2. Keep Job Information in One Place
JobTracker will help you eliminate your file folders (or at least reduce your dependency on them). Instead of collecting paper forms and scraps of paper notes, you can store all information about a job directly in JobTracker.
To do so, start with the information that's built in. If you're new to JobTracker, make sure you've worked through the Getting Started Guide and have learned how to enter jobs. Use the built-in contacts to store all the names, phones numbers, and addresses of anyone associated with the job. Use the account address to know where to send the bill and the job address for the location of the job (if it's different). Attach any related files (like CAD files, scanned contracts, before and after photos, etc.) directly to the job so they never get lost.
At some point, you'll discover information that you want to save in JobTracker that doesn't have a built-in place. That's a signal to use job forms or custom fields. Most likely, you'll want to modify the built-in sample form and/or create new job forms. Job forms are useful for tracking all the specific things you care about on a job - rooms, colors, materials, sinks, square feet, etc. You can create different form templates for different purposes, and you can add as many forms to a job as you need - at a minimum, most customers wind up adding a form for each room OR each color used on the job (you can add the same type of form more than once on a job).
Sometimes you want key bits of information about a job to be even more prominent - that's a signal to use a job custom field, which show up at the top of a job. Job custom fields are useful for things like creating a job number or storing a tracking number from your accounting system or even storing the total throughput dollars for each job. If you have multiple locations, a job custom field is a good way to specify which location "owns" a job.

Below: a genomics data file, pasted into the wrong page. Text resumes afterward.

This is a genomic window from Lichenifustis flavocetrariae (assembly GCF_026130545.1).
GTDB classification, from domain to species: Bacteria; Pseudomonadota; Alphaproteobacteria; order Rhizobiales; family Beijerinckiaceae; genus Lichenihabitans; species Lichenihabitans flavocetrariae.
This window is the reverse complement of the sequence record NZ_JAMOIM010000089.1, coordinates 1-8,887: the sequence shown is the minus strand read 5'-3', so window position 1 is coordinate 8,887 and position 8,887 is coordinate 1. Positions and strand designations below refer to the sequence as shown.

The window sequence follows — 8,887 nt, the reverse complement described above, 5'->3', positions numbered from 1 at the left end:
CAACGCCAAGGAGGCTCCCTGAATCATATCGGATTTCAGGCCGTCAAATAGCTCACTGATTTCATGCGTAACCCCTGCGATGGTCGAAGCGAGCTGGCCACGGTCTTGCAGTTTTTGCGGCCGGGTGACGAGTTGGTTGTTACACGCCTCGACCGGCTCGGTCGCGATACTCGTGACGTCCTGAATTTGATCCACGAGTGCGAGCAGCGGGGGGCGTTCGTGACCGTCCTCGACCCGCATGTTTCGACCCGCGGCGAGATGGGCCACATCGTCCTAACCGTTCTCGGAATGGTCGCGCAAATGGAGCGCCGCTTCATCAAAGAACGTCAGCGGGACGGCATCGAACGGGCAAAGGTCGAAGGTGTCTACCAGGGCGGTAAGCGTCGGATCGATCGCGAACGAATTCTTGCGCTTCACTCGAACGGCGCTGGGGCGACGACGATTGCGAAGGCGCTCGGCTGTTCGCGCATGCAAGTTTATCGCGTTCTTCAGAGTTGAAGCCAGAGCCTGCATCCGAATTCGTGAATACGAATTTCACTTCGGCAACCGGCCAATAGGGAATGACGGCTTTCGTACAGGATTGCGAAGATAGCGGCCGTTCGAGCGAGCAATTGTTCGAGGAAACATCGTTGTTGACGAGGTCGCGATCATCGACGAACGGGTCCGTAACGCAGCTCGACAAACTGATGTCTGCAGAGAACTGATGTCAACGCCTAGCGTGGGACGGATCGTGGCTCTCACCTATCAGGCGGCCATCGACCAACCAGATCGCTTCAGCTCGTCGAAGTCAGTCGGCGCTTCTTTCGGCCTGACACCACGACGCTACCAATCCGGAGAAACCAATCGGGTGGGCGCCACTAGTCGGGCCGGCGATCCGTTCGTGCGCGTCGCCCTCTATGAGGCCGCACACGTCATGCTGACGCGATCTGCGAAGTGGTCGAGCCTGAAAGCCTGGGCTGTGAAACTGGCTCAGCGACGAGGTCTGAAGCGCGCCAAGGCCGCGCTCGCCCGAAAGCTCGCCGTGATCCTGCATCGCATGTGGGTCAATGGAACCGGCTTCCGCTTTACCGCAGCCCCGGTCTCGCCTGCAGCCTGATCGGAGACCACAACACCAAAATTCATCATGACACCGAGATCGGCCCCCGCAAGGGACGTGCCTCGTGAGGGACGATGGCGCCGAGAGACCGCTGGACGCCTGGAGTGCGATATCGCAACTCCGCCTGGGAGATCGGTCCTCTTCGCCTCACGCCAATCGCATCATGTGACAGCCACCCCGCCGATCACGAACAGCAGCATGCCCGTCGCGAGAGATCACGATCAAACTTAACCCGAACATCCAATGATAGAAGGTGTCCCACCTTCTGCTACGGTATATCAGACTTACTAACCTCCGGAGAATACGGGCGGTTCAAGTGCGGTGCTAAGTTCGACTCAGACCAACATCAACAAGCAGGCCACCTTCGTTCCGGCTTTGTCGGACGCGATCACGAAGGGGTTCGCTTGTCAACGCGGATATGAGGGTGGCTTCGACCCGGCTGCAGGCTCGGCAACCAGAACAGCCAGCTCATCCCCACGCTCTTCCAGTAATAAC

You might choose to keep your job folders for a while until everyone is used to working with JobTracker - but try to replace your folders with JobTracker over time. When information is in JobTracker, it's much easier to find, and it's much harder to lose. As you get up to speed using JobTracker, look at each piece of paper you typically add to a folder and figure out what you need to do to store the same information in JobTracker. Over time, you'll reduce your dependency on paper folders, and before long, you'll eliminate them.
If you do continue to use paper folders while you're working on a job, at least consider throwing them away at the end of a job. Just scan the whole folder, attach the resulting scanned file to the job, and throw the folder away instead of storing it in a file cabinet. You might even consider hiring a temp to scan your folders from old jobs, so that you can get rid of those filing cabinets for good ... if you do scan in old jobs, make sure to create those jobs in JobTracker with (None) as the job template, so that you don't have empty activities and forms for all those old jobs (in other words, you want to make sure they're complete).